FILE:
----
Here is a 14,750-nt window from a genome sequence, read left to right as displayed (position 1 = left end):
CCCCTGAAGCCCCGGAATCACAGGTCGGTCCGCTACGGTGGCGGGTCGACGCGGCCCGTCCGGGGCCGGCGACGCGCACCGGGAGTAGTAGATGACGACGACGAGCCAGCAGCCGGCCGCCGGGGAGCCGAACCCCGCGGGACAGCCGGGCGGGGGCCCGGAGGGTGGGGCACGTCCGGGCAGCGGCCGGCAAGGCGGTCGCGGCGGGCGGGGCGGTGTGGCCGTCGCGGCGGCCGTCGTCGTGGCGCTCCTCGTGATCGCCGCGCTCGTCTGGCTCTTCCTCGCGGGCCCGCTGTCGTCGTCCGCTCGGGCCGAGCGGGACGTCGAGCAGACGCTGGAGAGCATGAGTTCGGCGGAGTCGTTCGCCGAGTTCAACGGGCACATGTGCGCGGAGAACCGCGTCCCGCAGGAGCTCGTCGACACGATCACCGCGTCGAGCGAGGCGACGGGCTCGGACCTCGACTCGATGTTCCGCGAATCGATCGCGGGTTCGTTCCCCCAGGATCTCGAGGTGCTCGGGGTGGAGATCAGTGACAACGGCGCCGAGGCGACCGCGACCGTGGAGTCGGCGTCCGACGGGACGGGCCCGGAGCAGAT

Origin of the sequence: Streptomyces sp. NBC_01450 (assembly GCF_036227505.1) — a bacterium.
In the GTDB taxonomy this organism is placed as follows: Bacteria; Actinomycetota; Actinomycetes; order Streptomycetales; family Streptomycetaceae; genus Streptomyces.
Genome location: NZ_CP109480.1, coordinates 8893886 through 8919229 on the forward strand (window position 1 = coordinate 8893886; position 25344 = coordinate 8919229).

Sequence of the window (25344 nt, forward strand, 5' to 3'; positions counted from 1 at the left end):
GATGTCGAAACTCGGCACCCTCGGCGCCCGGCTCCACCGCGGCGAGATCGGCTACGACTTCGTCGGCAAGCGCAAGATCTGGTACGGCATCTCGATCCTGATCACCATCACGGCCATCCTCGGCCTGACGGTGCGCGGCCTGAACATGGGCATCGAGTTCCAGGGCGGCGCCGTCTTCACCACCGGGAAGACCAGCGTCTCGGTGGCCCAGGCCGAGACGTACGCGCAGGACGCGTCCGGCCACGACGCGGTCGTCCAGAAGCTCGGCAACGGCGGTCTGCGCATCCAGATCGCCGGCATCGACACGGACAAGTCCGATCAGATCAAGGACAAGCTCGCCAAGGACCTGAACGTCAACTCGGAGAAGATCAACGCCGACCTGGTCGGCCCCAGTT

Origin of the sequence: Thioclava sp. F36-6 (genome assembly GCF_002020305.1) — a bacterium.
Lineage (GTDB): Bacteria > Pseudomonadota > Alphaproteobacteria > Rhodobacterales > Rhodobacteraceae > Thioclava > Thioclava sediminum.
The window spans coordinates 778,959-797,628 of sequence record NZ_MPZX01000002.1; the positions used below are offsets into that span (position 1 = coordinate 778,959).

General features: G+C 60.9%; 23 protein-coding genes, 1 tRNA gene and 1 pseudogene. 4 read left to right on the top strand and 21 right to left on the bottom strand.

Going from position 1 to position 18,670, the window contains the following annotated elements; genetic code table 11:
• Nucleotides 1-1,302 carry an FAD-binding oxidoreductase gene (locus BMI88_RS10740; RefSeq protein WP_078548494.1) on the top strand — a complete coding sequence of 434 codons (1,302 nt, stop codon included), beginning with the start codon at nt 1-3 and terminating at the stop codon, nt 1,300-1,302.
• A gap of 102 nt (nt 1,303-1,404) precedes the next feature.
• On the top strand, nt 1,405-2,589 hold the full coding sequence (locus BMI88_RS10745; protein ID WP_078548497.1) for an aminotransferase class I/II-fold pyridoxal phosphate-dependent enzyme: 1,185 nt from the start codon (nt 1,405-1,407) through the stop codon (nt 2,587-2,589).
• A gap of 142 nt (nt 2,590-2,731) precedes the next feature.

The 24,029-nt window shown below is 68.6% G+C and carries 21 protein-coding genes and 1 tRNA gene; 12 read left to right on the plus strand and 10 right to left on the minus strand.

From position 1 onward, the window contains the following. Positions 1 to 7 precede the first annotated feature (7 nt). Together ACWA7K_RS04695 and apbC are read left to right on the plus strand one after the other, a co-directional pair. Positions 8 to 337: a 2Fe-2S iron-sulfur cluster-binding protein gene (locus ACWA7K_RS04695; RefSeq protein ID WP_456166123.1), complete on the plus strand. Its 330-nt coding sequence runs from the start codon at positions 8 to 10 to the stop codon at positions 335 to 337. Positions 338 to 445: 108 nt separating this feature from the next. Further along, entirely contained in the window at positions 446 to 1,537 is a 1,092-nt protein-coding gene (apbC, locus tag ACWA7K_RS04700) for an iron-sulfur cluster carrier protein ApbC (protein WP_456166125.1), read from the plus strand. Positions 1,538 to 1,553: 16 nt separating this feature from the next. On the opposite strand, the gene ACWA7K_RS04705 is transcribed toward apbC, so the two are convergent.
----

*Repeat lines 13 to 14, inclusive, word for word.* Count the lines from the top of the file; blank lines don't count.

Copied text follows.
• Nucleotides 1-1,302 carry an FAD-binding oxidoreductase gene (locus BMI88_RS10740; RefSeq protein WP_078548494.1) on the top strand — a complete coding sequence of 434 codons (1,302 nt, stop codon included), beginning with the start codon at nt 1-3 and terminating at the stop codon, nt 1,300-1,302.
• A gap of 102 nt (nt 1,303-1,404) precedes the next feature.